Perhaps these could be included from time to time during the rest of the year to introduce people to the fact that there is a Latin text, as well as a framework for the transition to the new Missal.

  6. Look at the narrative of Christ in the creed: he was born, suffered, died, buried, rose, and ascended into heaven. There we have the Advent, Christmas, Lent, and Easter seasons.

    But, it turns out, Jesus also did and said some things between the being born and bring crucified parts. That’s what ordinary time is for.

  7. Over two years my parish has been learning the missa simplex one piece at a time: agnus dei, then sanctus and amen. This summer we’re going to add the mysterium fidei and the gloria. It’s not as accessible or quick to learn as one of the popular-style settings, but once people know it they really sing. When the new translation comes along, we’ll have at least one common setting to help the transition.

    I’ve thought about introducing the missa de angelis, but it may be inaccessible to my assembly. It might work (with a big effort) at our choir Mass, but my cantors would be hard-pressed to teach it at the other Masses.

    Speaking of, I have an unorthodox idea. I’ve found it much easier to teach chant to the congregation at the one Sunday Mass with a choir to lead and support the singing, and harder at the other Masses with just a cantor. What if I were to play a recording of the unaccompanied chants for the congregation to sing along with, then over a few weeks gradually turn down the volume and withdraw the recording as they get more confident? This would give them the aural experience of being supported by a choir while they are getting their bearings. I’d have to be sure the recording didn’t become a crutch, but I really think it could help them learn the chants. Thoughts?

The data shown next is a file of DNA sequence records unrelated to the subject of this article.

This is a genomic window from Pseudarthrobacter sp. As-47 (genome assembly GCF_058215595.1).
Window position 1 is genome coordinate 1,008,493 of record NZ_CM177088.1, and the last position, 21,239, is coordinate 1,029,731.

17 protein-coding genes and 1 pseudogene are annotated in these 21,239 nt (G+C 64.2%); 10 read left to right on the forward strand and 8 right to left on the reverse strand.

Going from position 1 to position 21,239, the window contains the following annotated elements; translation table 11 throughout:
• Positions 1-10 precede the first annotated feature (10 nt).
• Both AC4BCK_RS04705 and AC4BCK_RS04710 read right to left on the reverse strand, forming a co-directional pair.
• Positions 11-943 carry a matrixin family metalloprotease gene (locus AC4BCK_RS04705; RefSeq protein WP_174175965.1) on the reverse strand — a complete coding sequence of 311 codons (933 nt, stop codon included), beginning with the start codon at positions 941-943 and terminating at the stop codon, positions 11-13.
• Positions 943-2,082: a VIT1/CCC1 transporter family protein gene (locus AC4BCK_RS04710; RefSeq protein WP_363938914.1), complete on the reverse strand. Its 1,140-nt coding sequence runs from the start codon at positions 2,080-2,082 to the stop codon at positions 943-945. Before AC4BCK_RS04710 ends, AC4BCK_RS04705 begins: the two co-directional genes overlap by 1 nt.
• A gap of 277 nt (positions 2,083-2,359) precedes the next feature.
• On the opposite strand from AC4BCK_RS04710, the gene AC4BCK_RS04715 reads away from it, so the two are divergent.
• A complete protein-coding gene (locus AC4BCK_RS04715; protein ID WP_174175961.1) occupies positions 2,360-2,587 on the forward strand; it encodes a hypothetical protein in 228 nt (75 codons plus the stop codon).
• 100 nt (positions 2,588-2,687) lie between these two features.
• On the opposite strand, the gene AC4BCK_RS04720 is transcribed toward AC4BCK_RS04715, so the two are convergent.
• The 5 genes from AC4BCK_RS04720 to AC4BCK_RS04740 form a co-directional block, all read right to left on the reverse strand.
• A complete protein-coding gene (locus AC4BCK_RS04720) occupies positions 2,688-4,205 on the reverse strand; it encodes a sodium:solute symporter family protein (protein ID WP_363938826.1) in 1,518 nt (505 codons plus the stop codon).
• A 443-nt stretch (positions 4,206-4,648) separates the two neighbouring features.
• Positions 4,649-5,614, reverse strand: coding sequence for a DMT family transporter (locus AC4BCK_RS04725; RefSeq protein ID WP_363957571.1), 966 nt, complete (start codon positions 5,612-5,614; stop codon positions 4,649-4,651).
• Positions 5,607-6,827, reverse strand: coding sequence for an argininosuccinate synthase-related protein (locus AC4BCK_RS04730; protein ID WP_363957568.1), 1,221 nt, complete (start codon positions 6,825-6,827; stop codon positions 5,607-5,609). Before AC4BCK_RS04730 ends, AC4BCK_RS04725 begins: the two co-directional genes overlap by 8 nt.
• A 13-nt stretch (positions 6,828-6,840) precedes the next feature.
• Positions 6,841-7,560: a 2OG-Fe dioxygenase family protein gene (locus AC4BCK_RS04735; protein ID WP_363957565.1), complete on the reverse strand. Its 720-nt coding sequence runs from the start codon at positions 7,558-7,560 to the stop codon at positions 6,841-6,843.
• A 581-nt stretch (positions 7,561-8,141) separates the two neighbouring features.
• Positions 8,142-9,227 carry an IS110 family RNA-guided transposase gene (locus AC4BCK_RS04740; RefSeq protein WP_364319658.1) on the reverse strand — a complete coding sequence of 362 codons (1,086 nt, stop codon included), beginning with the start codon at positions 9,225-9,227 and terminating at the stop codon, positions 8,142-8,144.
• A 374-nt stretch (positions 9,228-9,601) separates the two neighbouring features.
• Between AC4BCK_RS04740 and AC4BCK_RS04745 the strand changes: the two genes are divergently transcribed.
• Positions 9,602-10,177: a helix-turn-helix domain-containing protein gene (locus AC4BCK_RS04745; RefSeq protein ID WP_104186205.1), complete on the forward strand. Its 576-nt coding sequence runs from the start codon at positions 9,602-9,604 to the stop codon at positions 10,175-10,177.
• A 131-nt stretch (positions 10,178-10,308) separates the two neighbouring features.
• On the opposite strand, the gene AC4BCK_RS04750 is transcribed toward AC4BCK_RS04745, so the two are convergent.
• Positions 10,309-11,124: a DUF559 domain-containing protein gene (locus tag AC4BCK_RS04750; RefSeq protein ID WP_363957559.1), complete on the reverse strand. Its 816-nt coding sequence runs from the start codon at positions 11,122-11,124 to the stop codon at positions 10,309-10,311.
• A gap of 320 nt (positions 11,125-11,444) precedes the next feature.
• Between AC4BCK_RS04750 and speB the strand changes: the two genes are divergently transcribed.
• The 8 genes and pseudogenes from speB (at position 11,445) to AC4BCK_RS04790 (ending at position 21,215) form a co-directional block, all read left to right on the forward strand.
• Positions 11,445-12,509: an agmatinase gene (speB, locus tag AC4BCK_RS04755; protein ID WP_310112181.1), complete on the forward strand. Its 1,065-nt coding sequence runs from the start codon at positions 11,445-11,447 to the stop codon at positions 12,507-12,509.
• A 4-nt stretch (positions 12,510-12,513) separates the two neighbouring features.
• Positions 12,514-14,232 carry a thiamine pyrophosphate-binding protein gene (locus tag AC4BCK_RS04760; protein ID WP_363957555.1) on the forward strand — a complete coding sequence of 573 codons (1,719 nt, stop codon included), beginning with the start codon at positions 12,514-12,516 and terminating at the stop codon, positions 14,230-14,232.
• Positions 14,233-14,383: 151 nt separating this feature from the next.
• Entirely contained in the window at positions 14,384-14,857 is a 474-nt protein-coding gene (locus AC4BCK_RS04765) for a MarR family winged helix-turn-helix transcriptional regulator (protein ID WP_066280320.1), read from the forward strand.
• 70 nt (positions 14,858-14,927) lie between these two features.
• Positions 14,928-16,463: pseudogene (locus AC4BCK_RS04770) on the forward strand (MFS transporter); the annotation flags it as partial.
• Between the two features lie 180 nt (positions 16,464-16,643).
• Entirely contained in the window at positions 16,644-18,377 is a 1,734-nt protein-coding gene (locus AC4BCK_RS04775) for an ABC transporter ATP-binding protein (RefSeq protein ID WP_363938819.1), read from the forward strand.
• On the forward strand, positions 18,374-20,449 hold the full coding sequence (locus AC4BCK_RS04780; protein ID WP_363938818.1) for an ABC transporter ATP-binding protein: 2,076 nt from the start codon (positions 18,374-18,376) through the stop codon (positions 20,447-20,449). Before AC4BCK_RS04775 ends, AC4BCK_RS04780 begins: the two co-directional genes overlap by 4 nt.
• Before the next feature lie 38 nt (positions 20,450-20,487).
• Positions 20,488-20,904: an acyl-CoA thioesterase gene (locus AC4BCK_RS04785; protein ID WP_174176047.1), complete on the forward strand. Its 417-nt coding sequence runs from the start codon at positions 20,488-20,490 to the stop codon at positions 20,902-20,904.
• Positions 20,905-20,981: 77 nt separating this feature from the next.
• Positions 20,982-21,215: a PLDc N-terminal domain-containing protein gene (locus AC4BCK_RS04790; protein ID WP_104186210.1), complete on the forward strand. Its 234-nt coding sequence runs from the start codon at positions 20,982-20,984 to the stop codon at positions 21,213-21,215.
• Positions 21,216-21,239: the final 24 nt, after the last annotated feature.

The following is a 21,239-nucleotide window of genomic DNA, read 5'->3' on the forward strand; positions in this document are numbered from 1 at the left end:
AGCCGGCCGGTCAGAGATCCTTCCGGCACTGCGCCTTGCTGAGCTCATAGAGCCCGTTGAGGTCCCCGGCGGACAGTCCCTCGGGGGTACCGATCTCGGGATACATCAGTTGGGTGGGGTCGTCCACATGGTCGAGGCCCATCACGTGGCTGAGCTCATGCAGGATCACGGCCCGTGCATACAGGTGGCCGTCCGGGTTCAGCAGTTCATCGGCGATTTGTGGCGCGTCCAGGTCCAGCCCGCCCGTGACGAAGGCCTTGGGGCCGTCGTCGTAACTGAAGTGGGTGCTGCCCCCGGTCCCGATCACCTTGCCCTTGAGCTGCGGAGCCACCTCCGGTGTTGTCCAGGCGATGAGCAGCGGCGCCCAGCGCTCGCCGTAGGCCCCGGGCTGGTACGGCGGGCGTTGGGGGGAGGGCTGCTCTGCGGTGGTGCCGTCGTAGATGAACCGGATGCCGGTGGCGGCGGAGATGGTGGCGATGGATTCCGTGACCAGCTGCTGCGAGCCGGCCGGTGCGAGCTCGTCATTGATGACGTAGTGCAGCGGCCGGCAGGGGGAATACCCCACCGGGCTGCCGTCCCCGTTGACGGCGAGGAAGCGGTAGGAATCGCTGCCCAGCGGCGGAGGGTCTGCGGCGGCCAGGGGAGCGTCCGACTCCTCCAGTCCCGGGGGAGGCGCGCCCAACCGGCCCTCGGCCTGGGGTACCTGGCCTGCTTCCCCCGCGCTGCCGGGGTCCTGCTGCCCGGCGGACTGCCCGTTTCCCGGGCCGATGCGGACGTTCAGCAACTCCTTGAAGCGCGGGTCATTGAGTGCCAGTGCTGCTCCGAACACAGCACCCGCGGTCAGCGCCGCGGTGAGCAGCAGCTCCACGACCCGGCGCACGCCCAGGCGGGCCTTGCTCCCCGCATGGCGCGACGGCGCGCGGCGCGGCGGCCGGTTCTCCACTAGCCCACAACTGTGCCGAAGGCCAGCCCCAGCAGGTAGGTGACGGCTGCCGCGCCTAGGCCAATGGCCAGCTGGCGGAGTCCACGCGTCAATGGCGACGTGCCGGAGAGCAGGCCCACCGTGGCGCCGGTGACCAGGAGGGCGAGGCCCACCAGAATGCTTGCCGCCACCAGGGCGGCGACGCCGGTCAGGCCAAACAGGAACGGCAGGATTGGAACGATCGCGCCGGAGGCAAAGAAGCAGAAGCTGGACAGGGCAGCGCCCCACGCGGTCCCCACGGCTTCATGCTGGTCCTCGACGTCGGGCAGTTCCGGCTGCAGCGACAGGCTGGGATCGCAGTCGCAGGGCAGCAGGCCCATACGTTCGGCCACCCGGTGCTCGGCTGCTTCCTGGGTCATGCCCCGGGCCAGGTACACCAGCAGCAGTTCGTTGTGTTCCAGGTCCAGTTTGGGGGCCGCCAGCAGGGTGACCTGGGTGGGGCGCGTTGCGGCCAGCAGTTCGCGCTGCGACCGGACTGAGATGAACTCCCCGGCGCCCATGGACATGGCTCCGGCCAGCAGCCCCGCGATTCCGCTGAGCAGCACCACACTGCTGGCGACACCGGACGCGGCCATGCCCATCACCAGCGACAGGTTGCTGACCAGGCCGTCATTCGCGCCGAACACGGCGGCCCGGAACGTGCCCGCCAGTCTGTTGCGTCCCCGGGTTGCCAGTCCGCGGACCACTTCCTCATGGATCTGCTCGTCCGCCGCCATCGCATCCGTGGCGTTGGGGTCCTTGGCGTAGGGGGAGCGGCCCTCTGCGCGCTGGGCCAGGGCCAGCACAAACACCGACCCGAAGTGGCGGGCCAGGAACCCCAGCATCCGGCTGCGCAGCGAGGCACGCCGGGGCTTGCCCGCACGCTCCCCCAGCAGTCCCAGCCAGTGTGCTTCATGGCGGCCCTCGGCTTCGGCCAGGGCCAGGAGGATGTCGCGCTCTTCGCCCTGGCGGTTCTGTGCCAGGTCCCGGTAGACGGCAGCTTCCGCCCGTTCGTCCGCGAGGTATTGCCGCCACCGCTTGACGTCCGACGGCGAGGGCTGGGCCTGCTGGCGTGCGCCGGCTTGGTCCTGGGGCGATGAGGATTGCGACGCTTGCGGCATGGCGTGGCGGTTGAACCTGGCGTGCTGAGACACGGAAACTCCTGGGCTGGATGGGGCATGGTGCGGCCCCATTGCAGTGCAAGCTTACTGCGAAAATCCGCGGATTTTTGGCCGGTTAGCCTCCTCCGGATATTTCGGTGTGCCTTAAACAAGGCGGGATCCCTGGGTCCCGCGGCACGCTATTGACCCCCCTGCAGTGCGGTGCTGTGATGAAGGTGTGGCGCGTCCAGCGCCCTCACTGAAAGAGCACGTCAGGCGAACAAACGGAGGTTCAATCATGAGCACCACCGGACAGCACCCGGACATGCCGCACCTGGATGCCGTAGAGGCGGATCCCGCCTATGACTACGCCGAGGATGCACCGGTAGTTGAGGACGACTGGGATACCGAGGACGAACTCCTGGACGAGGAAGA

1. I am not a musician. I learn music by ear, and it usually takes about 4 or 5 stanzas to become comfortable with a piece.

      You might try having people practice before Mass. Choirs usually practice, but somehow people are expected learn the piece during Mass, without any feedback. An organist in my parish in the 1980s developed very good congregational singing without a choir by practicing before Mass, using only one new or relatively unfamiliar hymn and taking time with it, then a refresher stanza for each of the other hymns just to be sure people could sing them..

      An organ can accompany chant, if you have one. It could also be faded out as people become stronger in their singing.